It’s a Lake Cowichan landmark and one that is used daily by many pedestrians and cyclists opting for a shorter and more scenic route to the downtown area. The old railway bridge that crosses the river from Somenos Street to the town green space on the corner of Greendale and South Shore Road has garnered some concerns from local users.
The pedestrian bridge has lots of bicycle and foot traffic and in the dim light of a foggy winter morning or at night; some of the hazards are difficult to see. The decking in place at the south end of the bridge is worn and in places there are holes between the planks wide enough for a bicycle tire to drop into them. The non-slip wire mesh in place on one side is showing wear and in places has broken ends that could easily cause a hazard for pedestrians.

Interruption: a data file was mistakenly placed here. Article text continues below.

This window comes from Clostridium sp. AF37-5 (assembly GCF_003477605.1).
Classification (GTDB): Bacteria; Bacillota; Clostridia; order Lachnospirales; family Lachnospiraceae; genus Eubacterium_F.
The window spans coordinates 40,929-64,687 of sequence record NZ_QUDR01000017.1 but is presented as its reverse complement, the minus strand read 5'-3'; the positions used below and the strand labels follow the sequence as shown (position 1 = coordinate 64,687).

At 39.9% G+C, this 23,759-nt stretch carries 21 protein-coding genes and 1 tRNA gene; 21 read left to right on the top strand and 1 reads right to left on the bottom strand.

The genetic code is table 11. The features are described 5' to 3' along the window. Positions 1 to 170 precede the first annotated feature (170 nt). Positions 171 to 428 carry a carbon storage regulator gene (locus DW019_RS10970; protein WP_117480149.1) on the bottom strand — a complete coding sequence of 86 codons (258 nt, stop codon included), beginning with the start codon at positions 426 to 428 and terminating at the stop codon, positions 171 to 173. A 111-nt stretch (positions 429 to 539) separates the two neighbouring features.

“We haven’t gotten any complaints,” said Joe Fernandez, Chief Administrative Officer for the town. “Any complaints that we receive, we try to get right on them and deal with them.”
The bridge was originally built for the railway that hauled lumber and freight between Lake Cowichan and Duncan. It has been in use as a footbridge for many years. Although exterior rust and wear are making it show its age, the bridge is still structurally sound.
“We had an inspection done in 2006 by a structural engineer and it was determined that it is sound,” said Fernandez. “We looked at relocating the handrails and the water main that runs below the bridge and painting the whole thing, but funding is an issue.”
The cost to carry out the proposed bridge improvements was estimated at approximately $70,000 and there are no current plans to implement them.
The Town of Lake Cowichan maintains all the trails, footpaths and pedestrian bridges within the town limits although the CVRD looks after the Trans Canada Trail.
“There is some overlap, so we share sometimes,” said Fernandez.
With the Mayor and Council encouraging local citizens to employ greener methods of transportation, it is important that our pedestrian bridges, trails and sidewalks be kept in the best shape possible.